Russian Property:  Remember last December President Obama expelled Russians from their compounds here in the U.S. and expelled 35 Russian intelligence operatives from the U.S.? (TWW, Russian Hacking, 12/31/16) Well, Trump is going to give the Russians their property back. “Early last month, the Trump administration told the Russians that it would consider turning the properties back over to them if Moscow would lift its freeze, imposed in 2014 in retaliation for U.S. sanctions related to Ukraine, on construction of a new U.S. consulate on a certain parcel of land in St. Petersburg. 2 days later, the U.S. position changed. Secretary of State Rex Tillerson told Russian Foreign Minister Sergei Lavrov and Russian Ambassador Sergey Kislyak at a meeting in Washington that the United States had dropped any linkage between the compounds and the consulate.” (Washington Post)

 

Business Profits:  Before taking office Trump pledged that his business would donate to the U.S. Treasury “all profits accumulated from guests connected to foreign governments.” So the House Oversight Committee asked him for documents indicating how this was done. Trump sent them a “glossy pamphlet full of hotel pictures” and said he is not attempting “to track whether guests at his hotels or other properties are representatives from foreign governments.” Instead he is relying on them to self-report themselves. (Business Insider)

 

Lobbyists:  Last week I told you about the Trump administration refusing to comply with the Office of Government Ethics’ (OGE) request for information about waivers granted to lobbyists. (TWW, Ethics Office, 5/27/17) Eventually the White House revealed that it has granted 17 ethics waivers to various members of Trump’s staff, allowing them to continue to interact with former clients. But the Washington Post obtained data which show the “extent to which former lobbyists have made their way into the administration.” 20 work for the executive office of the president, including 4 so-called “super-lobbyists,” defined as those who represented at least 10 different companies or organizations before coming to work for the government. Check out this chart. What’s more, of the 74 lobbyists identified, 49 now work for agencies they used to lobby.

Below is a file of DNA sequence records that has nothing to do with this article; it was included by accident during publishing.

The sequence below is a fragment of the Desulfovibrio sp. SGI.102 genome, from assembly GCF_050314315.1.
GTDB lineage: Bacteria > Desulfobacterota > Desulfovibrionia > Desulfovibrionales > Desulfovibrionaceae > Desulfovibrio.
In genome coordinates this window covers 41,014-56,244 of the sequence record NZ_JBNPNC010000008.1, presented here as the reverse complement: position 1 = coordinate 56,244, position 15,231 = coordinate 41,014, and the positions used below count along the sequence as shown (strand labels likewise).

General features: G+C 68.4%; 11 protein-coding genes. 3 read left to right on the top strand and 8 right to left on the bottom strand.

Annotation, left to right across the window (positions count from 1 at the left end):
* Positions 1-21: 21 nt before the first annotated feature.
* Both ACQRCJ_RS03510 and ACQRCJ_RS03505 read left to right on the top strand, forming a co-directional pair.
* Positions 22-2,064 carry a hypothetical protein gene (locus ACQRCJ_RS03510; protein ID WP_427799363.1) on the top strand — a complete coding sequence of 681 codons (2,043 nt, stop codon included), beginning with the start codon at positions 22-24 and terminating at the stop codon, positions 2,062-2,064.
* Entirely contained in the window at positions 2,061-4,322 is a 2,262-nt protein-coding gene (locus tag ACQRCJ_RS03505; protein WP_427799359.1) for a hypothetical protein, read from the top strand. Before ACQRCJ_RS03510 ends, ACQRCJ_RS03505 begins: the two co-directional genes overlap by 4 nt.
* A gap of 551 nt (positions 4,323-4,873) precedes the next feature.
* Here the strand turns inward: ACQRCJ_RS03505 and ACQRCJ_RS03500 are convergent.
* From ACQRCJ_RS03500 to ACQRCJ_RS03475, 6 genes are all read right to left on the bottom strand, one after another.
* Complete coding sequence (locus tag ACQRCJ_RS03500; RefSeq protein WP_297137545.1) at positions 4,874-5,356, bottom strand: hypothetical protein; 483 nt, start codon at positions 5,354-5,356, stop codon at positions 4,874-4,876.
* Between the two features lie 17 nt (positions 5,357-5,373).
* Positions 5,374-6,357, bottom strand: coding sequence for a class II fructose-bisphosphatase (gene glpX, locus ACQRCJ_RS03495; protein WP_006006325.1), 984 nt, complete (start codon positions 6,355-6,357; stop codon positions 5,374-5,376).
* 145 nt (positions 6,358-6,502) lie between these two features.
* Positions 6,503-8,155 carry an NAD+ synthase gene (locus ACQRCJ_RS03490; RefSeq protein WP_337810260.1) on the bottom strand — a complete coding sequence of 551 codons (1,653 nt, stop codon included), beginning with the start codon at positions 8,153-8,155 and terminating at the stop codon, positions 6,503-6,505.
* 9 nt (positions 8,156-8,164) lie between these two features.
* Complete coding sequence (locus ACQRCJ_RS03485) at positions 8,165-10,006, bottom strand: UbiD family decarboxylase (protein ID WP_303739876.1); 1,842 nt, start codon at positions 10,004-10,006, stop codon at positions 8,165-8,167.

Purging:  With all the stuff surrounding Trump, he’s begun purging his administration to shake things up. After only 4 months. The first to go is Mike Dubke who resigned as the White House communications director. (Washington Post)

 

Press Briefings:  Press Secretary Sean Spicer said that he will no longer answer any questions about Trump’s links to Russia. (Guardian)

 

Coat of Arms:  Trump has a coat of arms. Yup. It’s on display at his golf courses across the U.S. But he has a different coat of arms over his golf courses in Scotland. That’s because his U.S. coat of arms “belongs to another family.” It was granted by British authorities in 1939 to Joseph Edward Davies, “the third husband of Marjorie Merriweather Post, the socialite who built the Mar-a-Lago resort.” Trump claimed the coat of arms for his own, replacing the word “integritas,” with “Trump.” Davies’ descendants are complaining. (NY Times)

 

Torture Report:  Democrats on the Senate Intelligence Committee spent years investigating the CIA program of detaining people in secret prisons and interrogating them in a manner that has been called torture. “It is the most comprehensive accounting of the Bush-era program that exists, and a declassified executive summary of the report was made public in December 2014 - with the support of some Republicans on the committee.” (See TWW, Torture, 12/13/14) But the entire classified report was sent to at least 8 federal agencies, “asking that they incorporate the report into their records.” This means they would be subject to a Freedom of Information Act (FOIA) request. So, Trump has decided no one should see it. He has begun sending the copies of the classified report to Congress, “complying with the demand of a top Republican senator who has criticized the report for being shoddy and excessively critical of the CIA.” This means that the 6,700-page report “could be locked in Senate vaults for good - exempt from laws requiring that government records eventually become public.” (NY Times)

 

Germany:  Chancellor Angela Merkel, “speaking after bruising meetings at NATO and the G7 group of wealthy nations last week,” said that Europe can no longer completely rely on its longstanding British and U.S. allies. She said that the EU must now be prepared to “take its fate into its own hands.” According to the Guardian, she “suggested the postwar western alliance had been badly undermined by the UK’s Brexit vote and Donald Trump’s election as U.S. president.”

 

Israel:  Trump signed an Executive Order keeping the U.S. Embassy in Tel Aviv rather than moving it to Jerusalem as he promised during his election campaign. (NY Times)

 

California:  The number of homeless people in Los Angeles has reached a new record. A recent count over several nights found 55,188 homeless people, “up more than 25% from last year.” (Guardian)